BioTfueL®: Gasification pathway: BioTfueL technology unlocks SAF and advanced biofuels production from energy crops and agricultural and forestry residues (including wood industry residues) via a thermochemical pathway. This technology enables access to a wide range of biomass and positions itself as a sustainable alternative to vegetable oil and food-based renewable fuels. Axens is the only licensor offering a BTL solution from biomass to liquid. It relies on a four-step process: pretreatment, gasification, syngas conditioning, and Fischer-Tropsch synthesis and upgrading.

Ethanol to Jet pathway: Ethanol to Jet (ETJ) is the process by which 1G or advanced bioethanol (2G) is converted to SAF via different steps: dehydration, oligomerisation, hydrogenation, fractionation (see Figure 1). This differentiating technology bundle approach utilises already commercially proven processes, with over 100 homogeneous and heterogeneous reference units, 70 hydrogenation references, and four dehydration references.

Futurol®: Enzymatic conversion pathway: Futurol converts lignocellulosic biomass from from energy crops and agricultural and forestry residues (including wood industry residues), into cellulosic ethanol (advanced bioethanol). This cellulosic ethanol can then be converted to SAF with the ATJ process described above. Futurol relies on a four-step process: pretreatment, biocatalysts production, hydrolysis and fermentation, and products recovery. Futurol was selected by INA, in Croatia, to produce 55,000 tonnes, equivalent to 70 million litres, of advanced bioethanol in synergy with green energy production.

Combination of Enzymatic conversion + Alcohol to Jet pathways: Combining Futurol and the Alcohol to Jet processes provides the possibility of producing ultra-low CI — or even carbon-neutral, advanced SAF from lignocellulosic biomass. This chain has many advantages, including:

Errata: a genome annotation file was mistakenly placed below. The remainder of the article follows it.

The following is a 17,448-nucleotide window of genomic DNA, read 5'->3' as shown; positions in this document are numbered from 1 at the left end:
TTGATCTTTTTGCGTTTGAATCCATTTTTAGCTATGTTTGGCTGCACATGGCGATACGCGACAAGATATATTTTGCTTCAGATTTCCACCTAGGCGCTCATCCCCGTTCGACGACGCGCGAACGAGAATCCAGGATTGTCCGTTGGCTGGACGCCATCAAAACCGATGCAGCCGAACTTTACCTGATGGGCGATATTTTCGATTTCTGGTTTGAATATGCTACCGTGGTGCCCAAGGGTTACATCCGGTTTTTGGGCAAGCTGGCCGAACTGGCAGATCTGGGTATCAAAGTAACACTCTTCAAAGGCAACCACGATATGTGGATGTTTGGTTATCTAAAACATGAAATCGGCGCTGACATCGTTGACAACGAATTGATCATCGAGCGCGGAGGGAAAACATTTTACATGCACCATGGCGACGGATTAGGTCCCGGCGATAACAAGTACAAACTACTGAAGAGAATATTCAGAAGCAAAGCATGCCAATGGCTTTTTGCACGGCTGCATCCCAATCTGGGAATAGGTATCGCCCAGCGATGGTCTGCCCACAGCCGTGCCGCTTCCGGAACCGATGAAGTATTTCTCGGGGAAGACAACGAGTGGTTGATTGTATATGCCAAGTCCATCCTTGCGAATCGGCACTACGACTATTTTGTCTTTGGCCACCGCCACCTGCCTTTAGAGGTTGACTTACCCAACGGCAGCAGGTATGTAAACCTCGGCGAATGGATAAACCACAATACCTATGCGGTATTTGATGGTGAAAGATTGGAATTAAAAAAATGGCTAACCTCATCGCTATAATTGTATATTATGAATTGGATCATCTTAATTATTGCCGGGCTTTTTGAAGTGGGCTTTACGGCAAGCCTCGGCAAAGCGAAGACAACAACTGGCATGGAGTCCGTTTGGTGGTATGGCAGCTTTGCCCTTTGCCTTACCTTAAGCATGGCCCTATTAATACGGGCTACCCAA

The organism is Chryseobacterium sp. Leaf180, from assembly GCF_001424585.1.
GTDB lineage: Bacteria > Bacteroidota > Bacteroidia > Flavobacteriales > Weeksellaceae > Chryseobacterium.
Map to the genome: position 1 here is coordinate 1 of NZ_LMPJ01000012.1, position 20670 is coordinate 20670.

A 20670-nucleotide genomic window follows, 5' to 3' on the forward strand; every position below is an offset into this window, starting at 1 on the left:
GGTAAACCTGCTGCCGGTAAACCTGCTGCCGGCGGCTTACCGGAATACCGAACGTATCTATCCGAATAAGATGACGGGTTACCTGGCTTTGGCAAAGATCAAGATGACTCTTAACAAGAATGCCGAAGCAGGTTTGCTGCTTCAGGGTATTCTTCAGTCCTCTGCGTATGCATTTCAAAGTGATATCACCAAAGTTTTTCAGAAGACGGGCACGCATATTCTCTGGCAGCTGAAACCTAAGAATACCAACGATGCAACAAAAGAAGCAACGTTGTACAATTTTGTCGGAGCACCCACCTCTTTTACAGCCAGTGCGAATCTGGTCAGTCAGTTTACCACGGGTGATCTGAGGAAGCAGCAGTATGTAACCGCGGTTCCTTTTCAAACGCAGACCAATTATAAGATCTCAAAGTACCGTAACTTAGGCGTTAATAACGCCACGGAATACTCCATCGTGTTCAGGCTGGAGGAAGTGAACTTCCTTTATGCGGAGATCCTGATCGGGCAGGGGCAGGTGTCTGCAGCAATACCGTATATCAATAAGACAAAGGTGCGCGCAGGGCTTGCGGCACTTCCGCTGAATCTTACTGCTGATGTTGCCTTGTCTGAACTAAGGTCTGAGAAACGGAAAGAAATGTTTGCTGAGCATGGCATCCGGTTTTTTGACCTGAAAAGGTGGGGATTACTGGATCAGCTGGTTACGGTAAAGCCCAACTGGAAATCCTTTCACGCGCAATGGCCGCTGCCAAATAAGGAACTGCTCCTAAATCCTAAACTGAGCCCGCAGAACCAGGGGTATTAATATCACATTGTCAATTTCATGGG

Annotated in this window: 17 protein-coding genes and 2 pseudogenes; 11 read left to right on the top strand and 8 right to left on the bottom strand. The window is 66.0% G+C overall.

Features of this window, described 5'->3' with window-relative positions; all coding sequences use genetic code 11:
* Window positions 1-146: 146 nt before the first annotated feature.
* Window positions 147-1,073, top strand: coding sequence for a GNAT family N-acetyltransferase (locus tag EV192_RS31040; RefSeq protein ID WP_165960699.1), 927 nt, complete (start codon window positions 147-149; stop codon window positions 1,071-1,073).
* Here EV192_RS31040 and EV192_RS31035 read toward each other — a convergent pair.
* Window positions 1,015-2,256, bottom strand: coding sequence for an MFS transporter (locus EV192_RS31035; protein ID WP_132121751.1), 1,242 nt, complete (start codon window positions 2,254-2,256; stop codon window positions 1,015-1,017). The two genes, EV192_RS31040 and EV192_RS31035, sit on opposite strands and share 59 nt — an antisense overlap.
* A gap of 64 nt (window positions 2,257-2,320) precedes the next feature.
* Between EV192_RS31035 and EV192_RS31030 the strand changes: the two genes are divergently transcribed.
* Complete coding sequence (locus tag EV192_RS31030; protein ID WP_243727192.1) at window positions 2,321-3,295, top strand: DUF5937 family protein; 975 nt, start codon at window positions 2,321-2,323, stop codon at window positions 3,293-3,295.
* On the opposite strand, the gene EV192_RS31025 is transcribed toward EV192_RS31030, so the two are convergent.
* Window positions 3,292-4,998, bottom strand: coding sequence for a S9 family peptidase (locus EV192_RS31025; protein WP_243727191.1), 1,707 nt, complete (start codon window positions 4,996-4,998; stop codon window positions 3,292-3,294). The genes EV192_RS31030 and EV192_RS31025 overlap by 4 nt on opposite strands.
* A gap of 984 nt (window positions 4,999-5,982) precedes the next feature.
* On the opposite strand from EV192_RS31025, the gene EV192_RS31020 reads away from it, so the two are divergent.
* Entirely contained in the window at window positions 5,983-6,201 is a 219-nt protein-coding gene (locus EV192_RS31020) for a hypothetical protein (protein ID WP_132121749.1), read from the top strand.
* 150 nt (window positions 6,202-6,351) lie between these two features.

- A two-stage investment plan to either produce advanced bioethanol first (with Futurol), then subsequently build an Alcohol to Jet block
To produce SAF from low-CI, 1G ethanol (with ATJ), decarbonise the SAF over time with the introduction of advanced bioethanol
- Utilising a ‘hub and spoke’ approach by building multiple small Futurol plants near feedstock sources that all feed a centralised ATJ plant that captures economies of scale. These advantages make the ATJ pathway unique in today’s continuously evolving environment.

Many different types of technologies and pathways are now available to produce SAF, and Axens is uniquely positioned to bring de-risked technologies to three of the primary pathways (HEFA, ATJ, and Biomass to Liquids via Gasification and Fischer-Tropsch). Each pathway has distinct regional feedstock-specific, economies of scale and techno-economic advantages, with each one having a role to play depending on the individual project context. Meeting the demands of the aviation sector will likely require the implementation of multiple project pathways, including those listed here. Axens can perform feasibility studies to select the right pathway(s) with the right business model in order to come up with the most optimised solution to fit any need.
The common threads running through these technologies are flexibility, reliability, and the realisation of decades of technology development, demonstrating that Axens is ready to meet the challenges of scaling up SAF capacity in the coming years.